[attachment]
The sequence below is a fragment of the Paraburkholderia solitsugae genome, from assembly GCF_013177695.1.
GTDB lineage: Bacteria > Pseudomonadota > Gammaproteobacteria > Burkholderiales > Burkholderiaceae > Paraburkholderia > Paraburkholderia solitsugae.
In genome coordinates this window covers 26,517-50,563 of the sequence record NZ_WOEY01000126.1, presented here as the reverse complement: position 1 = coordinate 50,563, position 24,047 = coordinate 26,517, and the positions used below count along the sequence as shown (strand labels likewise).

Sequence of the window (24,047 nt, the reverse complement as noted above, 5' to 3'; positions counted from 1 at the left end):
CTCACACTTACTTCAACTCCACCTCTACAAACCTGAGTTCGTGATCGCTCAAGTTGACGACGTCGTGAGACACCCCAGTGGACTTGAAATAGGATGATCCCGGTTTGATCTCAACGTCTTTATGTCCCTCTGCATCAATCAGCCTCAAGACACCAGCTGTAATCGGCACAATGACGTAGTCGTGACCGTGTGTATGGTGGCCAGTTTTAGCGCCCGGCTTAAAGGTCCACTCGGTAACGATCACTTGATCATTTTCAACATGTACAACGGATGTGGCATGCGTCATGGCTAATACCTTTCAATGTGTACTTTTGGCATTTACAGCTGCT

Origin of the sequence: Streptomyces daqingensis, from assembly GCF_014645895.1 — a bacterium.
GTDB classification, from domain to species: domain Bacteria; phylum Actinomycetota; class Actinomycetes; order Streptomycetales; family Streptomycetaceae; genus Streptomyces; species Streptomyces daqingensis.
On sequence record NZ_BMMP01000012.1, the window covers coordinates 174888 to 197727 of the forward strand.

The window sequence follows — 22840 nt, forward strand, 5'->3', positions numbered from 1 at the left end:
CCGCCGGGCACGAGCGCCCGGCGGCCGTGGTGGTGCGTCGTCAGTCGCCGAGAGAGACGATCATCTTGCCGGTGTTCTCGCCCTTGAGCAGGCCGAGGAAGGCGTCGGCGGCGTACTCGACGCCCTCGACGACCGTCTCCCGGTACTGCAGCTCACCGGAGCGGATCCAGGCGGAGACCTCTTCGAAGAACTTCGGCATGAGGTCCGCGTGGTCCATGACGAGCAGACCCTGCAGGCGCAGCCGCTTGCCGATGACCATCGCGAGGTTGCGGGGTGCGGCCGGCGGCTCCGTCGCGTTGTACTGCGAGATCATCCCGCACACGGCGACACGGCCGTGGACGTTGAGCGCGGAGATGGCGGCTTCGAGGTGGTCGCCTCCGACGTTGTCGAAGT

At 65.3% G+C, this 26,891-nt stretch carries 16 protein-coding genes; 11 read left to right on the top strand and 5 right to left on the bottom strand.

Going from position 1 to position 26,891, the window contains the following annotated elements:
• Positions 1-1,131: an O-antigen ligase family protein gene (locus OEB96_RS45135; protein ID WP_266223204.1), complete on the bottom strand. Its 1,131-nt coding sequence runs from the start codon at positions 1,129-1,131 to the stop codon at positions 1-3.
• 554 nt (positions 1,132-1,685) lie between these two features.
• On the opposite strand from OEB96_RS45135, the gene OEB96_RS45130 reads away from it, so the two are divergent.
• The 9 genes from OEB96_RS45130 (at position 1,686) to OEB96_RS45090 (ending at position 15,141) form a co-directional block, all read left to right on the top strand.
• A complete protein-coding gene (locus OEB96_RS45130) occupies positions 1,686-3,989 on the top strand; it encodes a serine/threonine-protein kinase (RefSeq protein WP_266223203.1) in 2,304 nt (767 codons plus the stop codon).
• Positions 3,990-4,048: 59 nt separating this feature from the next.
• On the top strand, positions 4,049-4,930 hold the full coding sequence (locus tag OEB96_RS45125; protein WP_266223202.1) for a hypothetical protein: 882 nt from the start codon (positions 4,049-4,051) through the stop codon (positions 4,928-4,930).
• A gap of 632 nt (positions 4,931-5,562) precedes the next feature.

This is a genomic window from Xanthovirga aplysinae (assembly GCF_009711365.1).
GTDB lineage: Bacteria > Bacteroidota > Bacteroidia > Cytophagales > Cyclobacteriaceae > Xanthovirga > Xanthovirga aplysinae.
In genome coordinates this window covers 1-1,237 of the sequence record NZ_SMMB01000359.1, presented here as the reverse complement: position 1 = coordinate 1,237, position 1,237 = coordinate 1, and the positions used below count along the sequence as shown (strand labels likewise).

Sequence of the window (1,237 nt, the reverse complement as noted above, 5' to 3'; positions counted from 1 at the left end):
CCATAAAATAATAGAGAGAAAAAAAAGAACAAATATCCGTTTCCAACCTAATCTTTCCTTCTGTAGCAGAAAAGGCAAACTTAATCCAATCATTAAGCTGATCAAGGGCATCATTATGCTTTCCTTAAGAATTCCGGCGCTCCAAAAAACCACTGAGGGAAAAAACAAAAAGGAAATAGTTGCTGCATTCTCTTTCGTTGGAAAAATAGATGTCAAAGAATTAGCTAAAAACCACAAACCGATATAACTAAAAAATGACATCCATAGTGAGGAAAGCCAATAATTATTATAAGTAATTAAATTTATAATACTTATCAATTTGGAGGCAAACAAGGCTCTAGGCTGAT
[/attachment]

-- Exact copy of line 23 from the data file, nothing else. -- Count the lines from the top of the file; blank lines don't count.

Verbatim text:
In genome coordinates this window covers 1-1,237 of the sequence record NZ_SMMB01000359.1, presented here as the reverse complement: position 1 = coordinate 1,237, position 1,237 = coordinate 1, and the positions used below count along the sequence as shown (strand labels likewise).